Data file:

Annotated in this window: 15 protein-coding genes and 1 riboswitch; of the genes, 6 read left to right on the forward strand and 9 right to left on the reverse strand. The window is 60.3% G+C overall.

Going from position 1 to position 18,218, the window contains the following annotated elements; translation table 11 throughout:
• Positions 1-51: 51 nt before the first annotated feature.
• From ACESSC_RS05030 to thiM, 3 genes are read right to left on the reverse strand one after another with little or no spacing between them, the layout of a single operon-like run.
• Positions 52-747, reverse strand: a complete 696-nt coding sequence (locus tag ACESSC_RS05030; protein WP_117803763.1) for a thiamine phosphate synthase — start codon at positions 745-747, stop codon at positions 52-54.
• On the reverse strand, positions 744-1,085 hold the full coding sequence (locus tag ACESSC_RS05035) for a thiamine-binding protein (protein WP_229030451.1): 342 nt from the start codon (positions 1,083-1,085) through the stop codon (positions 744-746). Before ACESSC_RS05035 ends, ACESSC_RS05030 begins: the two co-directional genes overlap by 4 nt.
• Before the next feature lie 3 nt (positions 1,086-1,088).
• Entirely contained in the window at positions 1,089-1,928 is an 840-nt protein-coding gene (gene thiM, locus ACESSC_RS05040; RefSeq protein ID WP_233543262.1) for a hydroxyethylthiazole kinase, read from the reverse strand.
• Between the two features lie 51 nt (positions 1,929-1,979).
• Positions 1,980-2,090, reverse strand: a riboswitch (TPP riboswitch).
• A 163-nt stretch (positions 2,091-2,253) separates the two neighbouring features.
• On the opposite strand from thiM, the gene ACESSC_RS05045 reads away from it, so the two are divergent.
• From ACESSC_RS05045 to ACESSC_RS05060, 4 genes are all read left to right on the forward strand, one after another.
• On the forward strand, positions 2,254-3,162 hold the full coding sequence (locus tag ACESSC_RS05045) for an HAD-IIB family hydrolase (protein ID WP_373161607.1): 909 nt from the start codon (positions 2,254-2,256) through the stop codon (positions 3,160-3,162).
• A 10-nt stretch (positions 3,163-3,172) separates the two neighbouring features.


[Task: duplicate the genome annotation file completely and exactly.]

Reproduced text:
Annotated in this window: 15 protein-coding genes and 1 riboswitch; of the genes, 6 read left to right on the forward strand and 9 right to left on the reverse strand. The window is 60.3% G+C overall.

Going from position 1 to position 18,218, the window contains the following annotated elements; translation table 11 throughout:
• Positions 1-51: 51 nt before the first annotated feature.
• From ACESSC_RS05030 to thiM, 3 genes are read right to left on the reverse strand one after another with little or no spacing between them, the layout of a single operon-like run.
• Positions 52-747, reverse strand: a complete 696-nt coding sequence (locus tag ACESSC_RS05030; protein WP_117803763.1) for a thiamine phosphate synthase — start codon at positions 745-747, stop codon at positions 52-54.
• On the reverse strand, positions 744-1,085 hold the full coding sequence (locus tag ACESSC_RS05035) for a thiamine-binding protein (protein WP_229030451.1): 342 nt from the start codon (positions 1,083-1,085) through the stop codon (positions 744-746). Before ACESSC_RS05035 ends, ACESSC_RS05030 begins: the two co-directional genes overlap by 4 nt.
• Before the next feature lie 3 nt (positions 1,086-1,088).
• Entirely contained in the window at positions 1,089-1,928 is an 840-nt protein-coding gene (gene thiM, locus ACESSC_RS05040; RefSeq protein ID WP_233543262.1) for a hydroxyethylthiazole kinase, read from the reverse strand.
• Between the two features lie 51 nt (positions 1,929-1,979).
• Positions 1,980-2,090, reverse strand: a riboswitch (TPP riboswitch).
• A 163-nt stretch (positions 2,091-2,253) separates the two neighbouring features.
• On the opposite strand from thiM, the gene ACESSC_RS05045 reads away from it, so the two are divergent.
• From ACESSC_RS05045 to ACESSC_RS05060, 4 genes are all read left to right on the forward strand, one after another.
• On the forward strand, positions 2,254-3,162 hold the full coding sequence (locus tag ACESSC_RS05045) for an HAD-IIB family hydrolase (protein ID WP_373161607.1): 909 nt from the start codon (positions 2,254-2,256) through the stop codon (positions 3,160-3,162).
• A 10-nt stretch (positions 3,163-3,172) separates the two neighbouring features.